Museu du Lovre

Eiffel Tower

Another famous landmark is the Eiffel Tower, which was originally designed and build for the 1889 World’s Fair. The French hated it at first, but thankfully talks of tearing it down weren’t acted upon. You are able to take an elevator or walk to the top, for a price. It is quite a site to see at night when it is lit up. Every hour at night, the light bulbs flicker.


Le Marais

Le Marais is one of the oldest districts and also was home to writer Victor Hugo. This is truly old Paris, which you will feel as you walk through the cobbled streets. A lot of the buildings standing here survived the French Revolution. They are now shops for art galleries and cafes. The area is also the Jewish district and features challah bread and falafel as well as other Jewish foods. In some of the Jewish delis, there are now nightclubs and boutiques that moved in.

Palais Garnier-Opera National de Paris

The architecture will amaze you, and you will see why it was the setting for Phantom of the Opera. It is located just north of the Louvre. If you want to see an opera in this great theater, you will want to book tickets several months in advance as it is very popular. You can also take a guided tour which gives a great history lesson and gives you an opportunity to look around.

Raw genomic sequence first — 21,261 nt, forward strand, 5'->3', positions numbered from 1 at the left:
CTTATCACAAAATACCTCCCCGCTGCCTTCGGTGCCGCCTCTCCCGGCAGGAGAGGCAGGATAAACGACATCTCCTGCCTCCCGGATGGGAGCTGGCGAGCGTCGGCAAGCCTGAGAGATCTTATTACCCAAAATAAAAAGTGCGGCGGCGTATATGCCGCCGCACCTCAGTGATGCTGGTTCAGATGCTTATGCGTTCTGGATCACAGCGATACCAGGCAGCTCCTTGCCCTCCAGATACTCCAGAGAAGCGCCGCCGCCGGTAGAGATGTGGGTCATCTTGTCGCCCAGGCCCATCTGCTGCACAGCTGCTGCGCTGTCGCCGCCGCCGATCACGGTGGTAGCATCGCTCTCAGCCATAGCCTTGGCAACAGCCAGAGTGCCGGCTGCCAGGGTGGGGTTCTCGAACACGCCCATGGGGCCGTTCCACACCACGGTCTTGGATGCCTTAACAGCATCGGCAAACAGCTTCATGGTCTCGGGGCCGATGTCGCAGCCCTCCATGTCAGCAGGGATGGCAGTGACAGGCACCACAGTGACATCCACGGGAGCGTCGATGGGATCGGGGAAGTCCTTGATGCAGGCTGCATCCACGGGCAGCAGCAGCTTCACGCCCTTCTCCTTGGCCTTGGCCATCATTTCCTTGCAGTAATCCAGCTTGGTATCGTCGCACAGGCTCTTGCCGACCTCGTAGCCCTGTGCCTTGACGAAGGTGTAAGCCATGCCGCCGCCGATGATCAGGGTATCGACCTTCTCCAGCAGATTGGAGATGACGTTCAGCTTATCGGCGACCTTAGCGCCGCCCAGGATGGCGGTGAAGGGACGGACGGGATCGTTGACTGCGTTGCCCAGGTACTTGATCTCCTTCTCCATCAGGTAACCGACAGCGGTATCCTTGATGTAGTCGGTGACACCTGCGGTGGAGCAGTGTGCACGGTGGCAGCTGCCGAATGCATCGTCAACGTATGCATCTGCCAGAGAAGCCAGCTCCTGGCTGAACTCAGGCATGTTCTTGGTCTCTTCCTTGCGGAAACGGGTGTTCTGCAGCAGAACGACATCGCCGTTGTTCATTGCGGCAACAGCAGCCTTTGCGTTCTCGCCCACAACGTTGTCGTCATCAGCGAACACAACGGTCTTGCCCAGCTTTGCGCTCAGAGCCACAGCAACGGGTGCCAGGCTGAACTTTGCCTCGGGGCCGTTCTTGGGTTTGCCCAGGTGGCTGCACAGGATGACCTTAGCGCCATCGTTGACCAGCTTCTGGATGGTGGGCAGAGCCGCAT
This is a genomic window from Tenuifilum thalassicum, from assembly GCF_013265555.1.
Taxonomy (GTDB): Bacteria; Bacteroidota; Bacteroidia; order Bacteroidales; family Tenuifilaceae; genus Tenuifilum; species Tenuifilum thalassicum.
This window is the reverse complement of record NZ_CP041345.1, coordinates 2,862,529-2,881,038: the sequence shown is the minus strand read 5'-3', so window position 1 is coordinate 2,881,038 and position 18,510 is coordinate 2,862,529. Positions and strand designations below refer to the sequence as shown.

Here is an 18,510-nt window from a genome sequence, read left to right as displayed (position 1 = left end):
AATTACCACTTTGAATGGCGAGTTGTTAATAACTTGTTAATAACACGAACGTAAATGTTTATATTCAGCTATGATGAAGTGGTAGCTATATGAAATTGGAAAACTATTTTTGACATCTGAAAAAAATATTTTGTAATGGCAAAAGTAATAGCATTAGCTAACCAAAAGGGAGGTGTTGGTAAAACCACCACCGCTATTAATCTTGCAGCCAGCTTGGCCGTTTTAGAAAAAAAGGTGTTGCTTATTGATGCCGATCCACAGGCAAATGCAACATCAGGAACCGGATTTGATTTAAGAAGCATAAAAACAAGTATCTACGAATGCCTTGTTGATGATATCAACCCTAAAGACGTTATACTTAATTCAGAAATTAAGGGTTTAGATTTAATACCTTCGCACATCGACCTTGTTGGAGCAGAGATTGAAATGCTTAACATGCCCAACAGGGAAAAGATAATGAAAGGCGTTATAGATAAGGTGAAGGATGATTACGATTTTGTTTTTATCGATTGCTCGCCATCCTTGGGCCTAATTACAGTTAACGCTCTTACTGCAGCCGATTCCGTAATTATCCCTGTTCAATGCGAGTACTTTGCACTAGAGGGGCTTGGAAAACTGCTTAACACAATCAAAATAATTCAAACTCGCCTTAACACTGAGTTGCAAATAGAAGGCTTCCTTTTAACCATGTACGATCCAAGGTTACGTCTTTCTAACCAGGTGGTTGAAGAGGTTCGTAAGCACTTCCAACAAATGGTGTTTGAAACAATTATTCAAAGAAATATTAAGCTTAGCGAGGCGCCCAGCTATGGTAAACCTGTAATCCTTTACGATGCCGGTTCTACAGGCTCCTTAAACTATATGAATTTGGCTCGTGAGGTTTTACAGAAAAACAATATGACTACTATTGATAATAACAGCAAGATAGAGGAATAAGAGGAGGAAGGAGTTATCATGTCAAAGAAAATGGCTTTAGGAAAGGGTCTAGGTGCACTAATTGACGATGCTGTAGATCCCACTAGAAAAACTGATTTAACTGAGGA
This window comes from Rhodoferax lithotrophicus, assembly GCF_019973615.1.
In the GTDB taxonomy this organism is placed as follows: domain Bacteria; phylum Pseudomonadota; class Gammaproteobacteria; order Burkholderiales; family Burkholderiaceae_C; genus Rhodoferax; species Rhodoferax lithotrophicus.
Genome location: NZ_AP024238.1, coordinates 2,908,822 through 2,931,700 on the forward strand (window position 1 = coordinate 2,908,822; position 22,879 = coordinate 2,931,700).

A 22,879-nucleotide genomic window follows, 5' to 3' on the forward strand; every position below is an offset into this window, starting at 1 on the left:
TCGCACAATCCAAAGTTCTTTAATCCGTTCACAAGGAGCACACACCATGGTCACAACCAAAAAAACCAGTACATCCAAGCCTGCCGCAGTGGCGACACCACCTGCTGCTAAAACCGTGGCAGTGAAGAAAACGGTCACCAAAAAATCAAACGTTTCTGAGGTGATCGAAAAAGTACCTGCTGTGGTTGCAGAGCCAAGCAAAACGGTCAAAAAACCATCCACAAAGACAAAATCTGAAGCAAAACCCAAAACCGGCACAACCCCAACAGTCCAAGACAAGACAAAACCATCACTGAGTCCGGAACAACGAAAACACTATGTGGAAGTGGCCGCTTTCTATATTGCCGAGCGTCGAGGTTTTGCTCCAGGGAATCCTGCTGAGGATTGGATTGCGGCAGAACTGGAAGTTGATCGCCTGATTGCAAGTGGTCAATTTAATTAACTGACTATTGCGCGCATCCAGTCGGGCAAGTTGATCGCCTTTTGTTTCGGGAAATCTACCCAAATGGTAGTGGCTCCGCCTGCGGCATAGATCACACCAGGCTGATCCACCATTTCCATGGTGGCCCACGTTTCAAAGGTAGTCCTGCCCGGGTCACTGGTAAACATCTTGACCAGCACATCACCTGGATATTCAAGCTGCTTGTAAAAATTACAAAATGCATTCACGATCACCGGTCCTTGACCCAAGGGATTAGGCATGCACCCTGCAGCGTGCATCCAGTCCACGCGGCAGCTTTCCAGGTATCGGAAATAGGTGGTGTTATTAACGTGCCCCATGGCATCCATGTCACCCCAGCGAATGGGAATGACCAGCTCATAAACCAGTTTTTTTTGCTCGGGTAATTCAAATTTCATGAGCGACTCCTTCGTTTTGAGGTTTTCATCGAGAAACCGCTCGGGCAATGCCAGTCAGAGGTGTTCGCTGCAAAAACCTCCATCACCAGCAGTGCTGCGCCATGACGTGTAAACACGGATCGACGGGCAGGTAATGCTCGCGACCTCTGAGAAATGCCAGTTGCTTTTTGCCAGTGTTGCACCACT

Things to do in London, England


British Museum

The museum is one of the top, and free, attractions in London. Not only does it house great artifacts, the architecture of the building is also art in itself. It contains millions of artifacts, including the Rosetta Stone, Elgin Marbles and the Lindow Man. Admission is free, but some special exhibits do require a fee.

- British Museum

Buckingham Palace

This palace is, of course, the home of Queen Elizabeth II. You can tour the palace, except for her quarters, during the summer. You can see 19 State Rooms where the royal family hosts guests. The decor alone is a sight to behold as it includes chandeliers, Rembrandt paintings and French and English furniture.

If you’re truly interested in the history, you’ll want to take the audio guide along with the tour, which will give you a detailed history of every room.

Something else that is well-known and you’ll want to take advantage of is the Changing of the Guard which also takes place during early summer and draws a large crowd.

Buckingham Palace

Piccadilly Circus

Piccadilly Circus is often compared to Time Square as it is where five roads meet there in a busy center of the city. It is not an actual circus although watching all of the people bustle through may make it seem like one. It is near many attractions including shops, clubs and restaurants. It is always electric with activity. To get a true feeling for the place, it is best to visit at night when the billboard lights really stand out.

Buckingham Palace

Things to do in Pamplona, Spain